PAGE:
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We know Republican U.S. Rep. Ashley Hinson favors banning abortion in most cases. But what happens after that?
Hinson’s Democratic opponent in the 2nd District, state Sen. Liz Mathis argues that the congresswoman is seeking to “criminalize” abortion. (In the interest of full disclosure, my older daughter is an intern for the Mathis campaign.)
As an Iowa House member in 2018, Hinson voted in favor of the so-called “heartbeat bill” that bans abortion after six weeks of pregnancy, before most women know they are pregnant. It does include exceptions for rape, incest and medical necessity. It also includes language saying the law cannot be construed to impose civil or criminal penalties on women who have an abortion.
In Congress, Hinson in March signed on as one of 163 co-sponsors of the Life Begins at Conception Act, which conveys constitutional protections to human persons at all stages of life, starting at fertilization. That bill also says it can’t be construed to “authorize prosecution of any woman for the death of her unborn child.” But the bill provides no exceptions for rape, incest, etc.
So Hinson doesn’t support prosecuting women who have abortions. She would end accessibility to abortions for most women and would force them to give birth under most circumstances. But, hey, she won’t throw them in jail. Feel better?
But the bills are silent on what would happen to doctors and others who help a woman obtain an abortion.
A Gazette Fact-Checker published Saturday testing Mathis’ claim found Hinson has made no public statement on the possibility of criminal penalties for others involved in an illegal abortion. And the broad scope of the Life Begins at Conception Act suggests penalties are a distinct possibility. It gave Mathis’ claim a “B” grade, allowing for the uncertainty.
Team Hinson sprang into change-the-subject mode. Naturally, it bashed the media.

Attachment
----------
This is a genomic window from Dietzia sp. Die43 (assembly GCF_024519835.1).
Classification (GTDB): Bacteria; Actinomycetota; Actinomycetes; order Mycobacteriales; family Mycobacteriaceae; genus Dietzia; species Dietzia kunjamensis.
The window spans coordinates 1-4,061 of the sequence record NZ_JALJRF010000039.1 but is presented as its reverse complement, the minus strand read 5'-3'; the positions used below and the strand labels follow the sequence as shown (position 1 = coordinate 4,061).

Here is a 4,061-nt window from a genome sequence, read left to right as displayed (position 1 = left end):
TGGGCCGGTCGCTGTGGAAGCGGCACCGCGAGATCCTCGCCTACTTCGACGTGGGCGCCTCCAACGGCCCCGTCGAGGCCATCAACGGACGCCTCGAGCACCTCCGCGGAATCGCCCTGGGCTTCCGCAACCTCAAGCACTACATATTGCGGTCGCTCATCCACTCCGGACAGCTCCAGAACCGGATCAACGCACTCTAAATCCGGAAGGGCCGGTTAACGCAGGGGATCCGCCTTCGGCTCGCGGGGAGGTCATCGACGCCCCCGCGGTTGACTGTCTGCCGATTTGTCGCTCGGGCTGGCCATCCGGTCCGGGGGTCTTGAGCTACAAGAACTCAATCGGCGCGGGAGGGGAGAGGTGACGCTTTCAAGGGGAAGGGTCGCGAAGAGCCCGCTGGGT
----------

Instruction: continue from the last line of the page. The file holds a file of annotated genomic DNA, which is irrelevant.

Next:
Hinson tweeted that the fact-check was “full of misinformation.” Her campaign manager, Sophie Crowell, insisted the fact-checkers “lied,” “because their objective is to constantly attack conservatives.” Hinson’s chief of staff, Jimmy Peacock, said the fact-check team is “An extension of the DCCC.”
Team Hinson claimed that the fact-check said she supports prosecuting women. It did not say that. In fact, it said the opposite. Her campaign also claimed it did make a June 24 public statement on. But the statement from Crowell makes no mention of the possibility of criminal penalties for doctors and others. I pointed this out on Twitter.
“The only response from the Gazette after lying to their readers is from their openly liberal columnist,” Peacock tweeted back.
Clearly, a constructive dialogue.
Hinson could clear the whole thing up by simply saying where she stands on potential penalties beyond shielding women who have an abortion. But going after the media is the go-to strategy fro GOP candidates.
And this fuzziness is by design. Hinson can run on being pro-life and saving “unborn lives” without having to explain the messy, politically unpopular details of what that will really mean. The notion that a federal abortion ban, if one ever passes, would include no penalties for a violation doesn’t pass the smell test. Other red states are taking draconian approaches to enforcing their abortion bans, including looking for ways to make it illegal to obtain an abortion in states that allow the procedure.
Bottom line, Hinson favors broad restrictions on abortion. But she somehow wants credit for not being the most extreme abortion extremist. Comforting.
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